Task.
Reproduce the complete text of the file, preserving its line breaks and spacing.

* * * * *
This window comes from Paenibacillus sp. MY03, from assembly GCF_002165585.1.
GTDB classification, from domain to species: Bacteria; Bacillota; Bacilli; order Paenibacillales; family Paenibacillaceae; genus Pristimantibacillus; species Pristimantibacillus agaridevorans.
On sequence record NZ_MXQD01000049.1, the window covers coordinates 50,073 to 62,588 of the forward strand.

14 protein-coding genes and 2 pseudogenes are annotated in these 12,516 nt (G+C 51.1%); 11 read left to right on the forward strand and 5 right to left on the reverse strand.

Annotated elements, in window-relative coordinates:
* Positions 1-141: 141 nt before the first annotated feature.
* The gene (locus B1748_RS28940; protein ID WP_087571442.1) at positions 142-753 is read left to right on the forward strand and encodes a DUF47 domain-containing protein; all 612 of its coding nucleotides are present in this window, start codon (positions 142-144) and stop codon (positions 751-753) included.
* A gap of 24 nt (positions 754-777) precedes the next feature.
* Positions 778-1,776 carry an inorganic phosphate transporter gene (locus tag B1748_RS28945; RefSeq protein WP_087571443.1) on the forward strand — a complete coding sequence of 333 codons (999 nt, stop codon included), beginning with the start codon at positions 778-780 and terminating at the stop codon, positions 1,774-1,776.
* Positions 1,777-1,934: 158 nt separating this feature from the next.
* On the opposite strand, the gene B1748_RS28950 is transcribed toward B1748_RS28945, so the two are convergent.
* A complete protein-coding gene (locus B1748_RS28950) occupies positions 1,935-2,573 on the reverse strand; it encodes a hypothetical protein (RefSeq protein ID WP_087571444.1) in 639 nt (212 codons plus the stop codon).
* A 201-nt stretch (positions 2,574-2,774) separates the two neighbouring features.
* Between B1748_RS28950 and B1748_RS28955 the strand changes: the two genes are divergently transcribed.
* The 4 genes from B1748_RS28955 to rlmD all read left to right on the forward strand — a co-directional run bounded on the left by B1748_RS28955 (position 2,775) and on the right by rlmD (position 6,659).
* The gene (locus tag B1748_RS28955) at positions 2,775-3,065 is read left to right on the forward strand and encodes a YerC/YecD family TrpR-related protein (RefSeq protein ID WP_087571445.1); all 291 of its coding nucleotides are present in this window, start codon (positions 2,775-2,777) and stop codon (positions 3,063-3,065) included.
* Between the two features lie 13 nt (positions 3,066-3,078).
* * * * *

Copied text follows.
This window comes from Paenibacillus sp. MY03, from assembly GCF_002165585.1.
GTDB classification, from domain to species: Bacteria; Bacillota; Bacilli; order Paenibacillales; family Paenibacillaceae; genus Pristimantibacillus; species Pristimantibacillus agaridevorans.
On sequence record NZ_MXQD01000049.1, the window covers coordinates 50,073 to 62,588 of the forward strand.

14 protein-coding genes and 2 pseudogenes are annotated in these 12,516 nt (G+C 51.1%); 11 read left to right on the forward strand and 5 right to left on the reverse strand.

Annotated elements, in window-relative coordinates:
* Positions 1-141: 141 nt before the first annotated feature.
* The gene (locus B1748_RS28940; protein ID WP_087571442.1) at positions 142-753 is read left to right on the forward strand and encodes a DUF47 domain-containing protein; all 612 of its coding nucleotides are present in this window, start codon (positions 142-144) and stop codon (positions 751-753) included.
* A gap of 24 nt (positions 754-777) precedes the next feature.
* Positions 778-1,776 carry an inorganic phosphate transporter gene (locus tag B1748_RS28945; RefSeq protein WP_087571443.1) on the forward strand — a complete coding sequence of 333 codons (999 nt, stop codon included), beginning with the start codon at positions 778-780 and terminating at the stop codon, positions 1,774-1,776.
* Positions 1,777-1,934: 158 nt separating this feature from the next.
* On the opposite strand, the gene B1748_RS28950 is transcribed toward B1748_RS28945, so the two are convergent.
* A complete protein-coding gene (locus B1748_RS28950) occupies positions 1,935-2,573 on the reverse strand; it encodes a hypothetical protein (RefSeq protein ID WP_087571444.1) in 639 nt (212 codons plus the stop codon).
* A 201-nt stretch (positions 2,574-2,774) separates the two neighbouring features.
* Between B1748_RS28950 and B1748_RS28955 the strand changes: the two genes are divergently transcribed.
* The 4 genes from B1748_RS28955 to rlmD all read left to right on the forward strand — a co-directional run bounded on the left by B1748_RS28955 (position 2,775) and on the right by rlmD (position 6,659).
* The gene (locus tag B1748_RS28955) at positions 2,775-3,065 is read left to right on the forward strand and encodes a YerC/YecD family TrpR-related protein (RefSeq protein ID WP_087571445.1); all 291 of its coding nucleotides are present in this window, start codon (positions 2,775-2,777) and stop codon (positions 3,063-3,065) included.
* Between the two features lie 13 nt (positions 3,066-3,078).